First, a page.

Although you love your doggie to bits, you might not necessarily love the classic hormonally charged behavior of canine adolescence and adulthood. Fortunately, neutering a dog often stops -- or at least noticeably decreases -- the anxious, restless and often aggressive behavioral patterns that emerge with sexual maturity -- phew.
When a male dog is neutered, the desire to behave aggressively with other canine peers tends to go away. Testosterone is associated with aggression, and neutering surgery entails greatly reducing levels of the hormone. If a dog isn't driven by the intense desire to mate, he won't feel the need to partake in fierce physical battles with other rival dogs, either. When male dogs behave aggressively toward each other, it's often because they're fighting over the attentions of a receptive female.
One of the most worrisome aspects of having an unfixed male dog in your life is the wandering factor. Hormonal male dogs are motivated by a strong need to leave their homes and find "in season" female dogs for mating, whether they're right next door or blocks away. Whether he tries to run away while you're out walking him or he attempts to break out through the windows, it can be extremely frightening. Since neutered dogs usually cease harboring these feelings, they generally remain more focused and attentive to their lives at home -- and less preoccupied with going outside and mating. Neutering a dog also usually reduces frustrating vocalization -- think persistent howling.
Mounting stances in dogs are more than a little awkward, especially when your guests can see -- yikes. Humping in canines can indeed signify a variety of different things, from dominance to playtime. However, it also often can indicate sexuality. Whether your pooch constantly tries to hump your spayed pet poodle or the legs of your coffee table, neutering him just might be the way to put an end to it.
Unfixed dogs with hormones racing madly through their bodies usually want everyone around them to know it. They often communicate this to others by, unfortunately, marking things with urine. If you notice yucky wet spots by your front door, there's a strong chance your pet is trying to get the female cocker spaniel across the street to notice him -- sigh. If you neuter your pet, this inclination likely will go away. If he has no reason to want a female dog's attention, he probably won't feel compelled to mark.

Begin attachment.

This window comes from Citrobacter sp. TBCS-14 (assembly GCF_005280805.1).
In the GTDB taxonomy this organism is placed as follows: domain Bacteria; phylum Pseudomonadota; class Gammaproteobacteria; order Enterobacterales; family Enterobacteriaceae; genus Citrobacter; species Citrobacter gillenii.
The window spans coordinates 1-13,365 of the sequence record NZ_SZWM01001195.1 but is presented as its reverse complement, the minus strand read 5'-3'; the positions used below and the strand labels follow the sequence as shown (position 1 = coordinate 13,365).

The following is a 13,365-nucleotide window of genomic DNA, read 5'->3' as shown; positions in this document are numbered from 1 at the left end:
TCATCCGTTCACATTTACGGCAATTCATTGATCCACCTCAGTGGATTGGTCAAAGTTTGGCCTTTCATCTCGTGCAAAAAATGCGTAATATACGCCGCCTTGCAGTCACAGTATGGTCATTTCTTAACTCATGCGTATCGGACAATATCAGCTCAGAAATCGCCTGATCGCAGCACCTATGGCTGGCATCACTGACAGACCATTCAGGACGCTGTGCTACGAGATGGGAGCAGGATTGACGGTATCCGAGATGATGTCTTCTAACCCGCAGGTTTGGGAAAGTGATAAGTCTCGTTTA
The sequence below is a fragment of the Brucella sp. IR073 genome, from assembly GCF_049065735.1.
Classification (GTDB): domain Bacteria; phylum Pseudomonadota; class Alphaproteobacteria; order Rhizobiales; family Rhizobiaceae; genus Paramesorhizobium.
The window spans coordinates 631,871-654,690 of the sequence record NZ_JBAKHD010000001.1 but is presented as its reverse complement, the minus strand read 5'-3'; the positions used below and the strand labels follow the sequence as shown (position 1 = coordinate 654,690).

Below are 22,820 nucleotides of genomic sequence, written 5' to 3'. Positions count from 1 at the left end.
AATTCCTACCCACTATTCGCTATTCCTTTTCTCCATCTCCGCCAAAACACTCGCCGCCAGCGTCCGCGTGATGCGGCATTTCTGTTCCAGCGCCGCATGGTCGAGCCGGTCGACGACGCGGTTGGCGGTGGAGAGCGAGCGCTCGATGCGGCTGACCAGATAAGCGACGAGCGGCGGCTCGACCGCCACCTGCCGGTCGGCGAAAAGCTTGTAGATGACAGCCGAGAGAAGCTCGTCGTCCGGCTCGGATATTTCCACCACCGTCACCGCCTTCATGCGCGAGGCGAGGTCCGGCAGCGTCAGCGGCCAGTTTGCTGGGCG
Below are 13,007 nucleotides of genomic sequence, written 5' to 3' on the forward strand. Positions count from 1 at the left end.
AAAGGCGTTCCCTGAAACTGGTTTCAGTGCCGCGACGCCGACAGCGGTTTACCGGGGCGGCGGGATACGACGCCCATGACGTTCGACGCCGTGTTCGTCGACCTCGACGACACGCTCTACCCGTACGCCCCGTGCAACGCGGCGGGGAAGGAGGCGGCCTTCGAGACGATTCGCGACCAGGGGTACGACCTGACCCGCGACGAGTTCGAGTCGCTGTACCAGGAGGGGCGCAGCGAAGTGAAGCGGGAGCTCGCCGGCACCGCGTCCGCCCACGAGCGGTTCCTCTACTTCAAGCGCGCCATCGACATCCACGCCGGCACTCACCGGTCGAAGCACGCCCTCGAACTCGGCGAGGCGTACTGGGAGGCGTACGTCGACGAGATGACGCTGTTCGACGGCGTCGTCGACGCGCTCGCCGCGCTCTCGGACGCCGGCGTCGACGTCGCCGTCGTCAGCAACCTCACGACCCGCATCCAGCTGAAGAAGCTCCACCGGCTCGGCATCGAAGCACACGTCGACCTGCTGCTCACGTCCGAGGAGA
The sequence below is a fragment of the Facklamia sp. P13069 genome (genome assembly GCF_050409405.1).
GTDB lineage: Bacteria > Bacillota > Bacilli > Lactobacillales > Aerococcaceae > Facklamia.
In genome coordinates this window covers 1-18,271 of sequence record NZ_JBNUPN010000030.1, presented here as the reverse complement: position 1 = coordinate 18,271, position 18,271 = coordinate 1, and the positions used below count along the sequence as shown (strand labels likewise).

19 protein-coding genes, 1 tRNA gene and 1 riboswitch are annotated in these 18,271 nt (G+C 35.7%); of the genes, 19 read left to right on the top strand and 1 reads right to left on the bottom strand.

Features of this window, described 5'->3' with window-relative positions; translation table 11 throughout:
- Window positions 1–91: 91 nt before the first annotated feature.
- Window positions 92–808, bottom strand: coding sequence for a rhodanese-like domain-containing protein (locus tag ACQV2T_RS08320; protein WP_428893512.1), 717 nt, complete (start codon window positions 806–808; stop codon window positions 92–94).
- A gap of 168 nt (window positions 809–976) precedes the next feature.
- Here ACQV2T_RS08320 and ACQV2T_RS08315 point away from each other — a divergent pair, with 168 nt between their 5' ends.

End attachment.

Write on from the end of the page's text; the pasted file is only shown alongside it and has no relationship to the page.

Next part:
Neutering male dogs can reduce a lot of frustrating actions, and the same applies to spaying female dogs. Spayed female dogs don't go into estrus, and as a result don't experience the behaviors that go along with the cycle -- namely antsy behavioral patterns, reduced attention span, anxiety, inordinate genital licking and bloody genital discharge.
If you want to deter the typical behaviors that are linked to male canine sexual maturity, the ASPCA recommends neutering your cutie while he's still a puppy, prior to 6 months old. Dogs often become physically mature around this time, and if you neuter before then, you might stop a lot of behaviors from ever popping up. The same is true for spaying female dogs. Discuss with your veterinarian the optimal safe time for fixing your puppy or adult doggie.
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